Be Nice To Siri
In the last couple of years, Stephen Hawking, Bill Gates, and Elon Musk have started talking about the coming existential threat of Artificial Intelligence. Not so long ago, talk of a coming robot apocalypse was widely seen as loony paranoia. This is understandable in the classical-computing generation when computers may have dazzled us, but always acted upon a defined set of instructions, making them programmable, repeatable, and predictable.
What are neural networks?
Neural network A.I. (NNAI) is a young, but fast-growing form of artificial intelligence that breaks this paradigm. Like its predecessor, NNAI is a type of system you set up to produce some output given an input. The difference is you don’t program NNAI, you train it like a parent trains a child: by “feeding” it information, and “rewarding” it when it produces an acceptable output. The only real programming involved is in setting the system up to learn. We're creating digital equivalents to the structures that form the biological neuron, and groups of these neurons in the protected space of a brain. But we're not setting what connections those neurons form, only rewarding output that's deemed a success.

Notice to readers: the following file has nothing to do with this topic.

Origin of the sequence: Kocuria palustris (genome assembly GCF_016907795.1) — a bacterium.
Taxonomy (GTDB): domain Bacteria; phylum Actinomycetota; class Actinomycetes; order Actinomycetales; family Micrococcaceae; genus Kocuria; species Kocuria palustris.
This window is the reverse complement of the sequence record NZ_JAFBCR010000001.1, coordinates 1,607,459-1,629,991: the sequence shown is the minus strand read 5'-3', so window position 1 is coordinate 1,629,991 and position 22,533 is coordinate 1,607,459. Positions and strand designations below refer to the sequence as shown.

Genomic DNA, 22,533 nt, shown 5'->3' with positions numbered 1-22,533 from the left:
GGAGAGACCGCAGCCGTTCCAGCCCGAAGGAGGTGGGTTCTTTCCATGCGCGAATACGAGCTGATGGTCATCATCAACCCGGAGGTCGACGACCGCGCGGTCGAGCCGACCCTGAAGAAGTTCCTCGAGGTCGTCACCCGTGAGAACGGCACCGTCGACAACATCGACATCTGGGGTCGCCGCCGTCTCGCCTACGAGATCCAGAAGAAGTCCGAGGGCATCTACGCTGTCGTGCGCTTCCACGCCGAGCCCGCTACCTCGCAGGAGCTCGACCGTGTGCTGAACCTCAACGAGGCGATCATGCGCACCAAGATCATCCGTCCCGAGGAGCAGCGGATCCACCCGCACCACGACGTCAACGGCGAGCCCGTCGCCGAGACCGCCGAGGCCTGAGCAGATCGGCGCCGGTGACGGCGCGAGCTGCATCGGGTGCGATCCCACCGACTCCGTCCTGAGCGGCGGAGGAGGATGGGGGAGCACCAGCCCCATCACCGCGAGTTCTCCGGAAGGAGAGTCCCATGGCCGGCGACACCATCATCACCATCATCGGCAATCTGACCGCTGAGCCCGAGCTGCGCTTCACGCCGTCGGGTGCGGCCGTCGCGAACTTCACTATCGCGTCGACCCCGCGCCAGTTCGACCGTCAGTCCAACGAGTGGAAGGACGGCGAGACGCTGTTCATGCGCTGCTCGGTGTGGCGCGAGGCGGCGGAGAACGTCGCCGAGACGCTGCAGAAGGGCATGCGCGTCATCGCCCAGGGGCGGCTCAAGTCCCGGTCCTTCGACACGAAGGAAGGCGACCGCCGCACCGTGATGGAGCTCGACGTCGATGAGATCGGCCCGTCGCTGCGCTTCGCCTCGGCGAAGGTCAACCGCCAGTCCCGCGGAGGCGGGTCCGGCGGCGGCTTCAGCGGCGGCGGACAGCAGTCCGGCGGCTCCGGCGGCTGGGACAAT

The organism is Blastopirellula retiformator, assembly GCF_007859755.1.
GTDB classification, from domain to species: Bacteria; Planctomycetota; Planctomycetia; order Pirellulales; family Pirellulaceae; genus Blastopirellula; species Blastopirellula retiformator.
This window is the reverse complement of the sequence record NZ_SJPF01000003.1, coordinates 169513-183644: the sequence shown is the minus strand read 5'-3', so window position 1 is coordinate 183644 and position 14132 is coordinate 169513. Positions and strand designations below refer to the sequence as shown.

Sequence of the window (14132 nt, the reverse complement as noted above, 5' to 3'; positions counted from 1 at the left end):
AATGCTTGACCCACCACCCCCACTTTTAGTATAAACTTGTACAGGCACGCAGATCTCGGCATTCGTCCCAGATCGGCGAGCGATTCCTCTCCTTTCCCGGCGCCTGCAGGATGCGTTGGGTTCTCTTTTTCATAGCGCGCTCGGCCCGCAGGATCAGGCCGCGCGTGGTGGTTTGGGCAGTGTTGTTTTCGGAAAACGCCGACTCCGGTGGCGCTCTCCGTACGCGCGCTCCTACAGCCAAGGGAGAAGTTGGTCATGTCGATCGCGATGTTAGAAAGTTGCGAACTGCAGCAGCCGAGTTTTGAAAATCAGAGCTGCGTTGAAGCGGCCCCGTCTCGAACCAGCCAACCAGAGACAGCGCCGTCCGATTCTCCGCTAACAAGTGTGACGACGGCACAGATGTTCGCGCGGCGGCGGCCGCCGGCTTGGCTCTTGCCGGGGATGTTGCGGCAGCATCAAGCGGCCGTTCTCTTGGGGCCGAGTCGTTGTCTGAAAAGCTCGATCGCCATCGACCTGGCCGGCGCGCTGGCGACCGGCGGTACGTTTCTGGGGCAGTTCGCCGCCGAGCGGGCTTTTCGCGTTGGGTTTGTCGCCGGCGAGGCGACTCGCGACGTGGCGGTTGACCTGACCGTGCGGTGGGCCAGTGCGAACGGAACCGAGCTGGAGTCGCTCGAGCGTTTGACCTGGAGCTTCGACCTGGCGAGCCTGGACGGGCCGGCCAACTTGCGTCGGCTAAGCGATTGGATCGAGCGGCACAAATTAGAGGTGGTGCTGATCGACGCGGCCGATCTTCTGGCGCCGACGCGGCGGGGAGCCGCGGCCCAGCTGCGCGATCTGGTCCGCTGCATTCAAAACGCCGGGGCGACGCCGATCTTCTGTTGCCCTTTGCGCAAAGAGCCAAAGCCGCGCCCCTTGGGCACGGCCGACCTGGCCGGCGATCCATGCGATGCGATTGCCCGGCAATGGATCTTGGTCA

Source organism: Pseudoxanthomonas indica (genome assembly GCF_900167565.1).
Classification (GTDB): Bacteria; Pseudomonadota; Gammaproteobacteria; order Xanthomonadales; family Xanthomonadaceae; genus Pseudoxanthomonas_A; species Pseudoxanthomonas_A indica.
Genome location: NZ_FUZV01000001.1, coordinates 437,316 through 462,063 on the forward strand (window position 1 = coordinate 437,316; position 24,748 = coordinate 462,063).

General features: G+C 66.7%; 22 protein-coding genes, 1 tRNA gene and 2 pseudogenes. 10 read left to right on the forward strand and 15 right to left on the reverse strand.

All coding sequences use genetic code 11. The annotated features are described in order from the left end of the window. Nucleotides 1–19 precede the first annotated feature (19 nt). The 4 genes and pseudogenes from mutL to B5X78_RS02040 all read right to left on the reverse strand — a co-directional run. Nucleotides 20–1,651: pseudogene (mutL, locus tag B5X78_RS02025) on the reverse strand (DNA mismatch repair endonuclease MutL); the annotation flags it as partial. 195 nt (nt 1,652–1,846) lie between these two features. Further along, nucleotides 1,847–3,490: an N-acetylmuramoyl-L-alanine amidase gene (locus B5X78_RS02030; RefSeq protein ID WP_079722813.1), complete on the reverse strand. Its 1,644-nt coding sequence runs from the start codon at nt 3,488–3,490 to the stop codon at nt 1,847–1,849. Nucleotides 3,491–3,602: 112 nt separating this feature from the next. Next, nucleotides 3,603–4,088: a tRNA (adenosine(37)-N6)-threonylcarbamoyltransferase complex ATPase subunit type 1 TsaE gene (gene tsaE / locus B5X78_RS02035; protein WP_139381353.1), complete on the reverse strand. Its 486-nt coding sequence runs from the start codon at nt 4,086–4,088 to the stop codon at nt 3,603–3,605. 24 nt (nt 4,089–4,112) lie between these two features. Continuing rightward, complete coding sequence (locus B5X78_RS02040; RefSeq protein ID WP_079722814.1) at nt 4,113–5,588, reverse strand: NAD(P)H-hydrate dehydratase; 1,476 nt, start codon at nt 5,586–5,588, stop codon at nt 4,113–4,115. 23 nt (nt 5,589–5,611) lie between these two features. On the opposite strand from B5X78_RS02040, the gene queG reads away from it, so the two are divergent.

An animal brain is seeded with connections to the animal’s sensory organs and endocrine system that provide both the “feeding” of information, and the “rewarding” of output that furthers the survival of the brain’s host. In biological and artificial neural networks, these “feeding” and “rewarding” systems are imperfect, but better than the competition, which is why they exist.
Where are neural networks headed?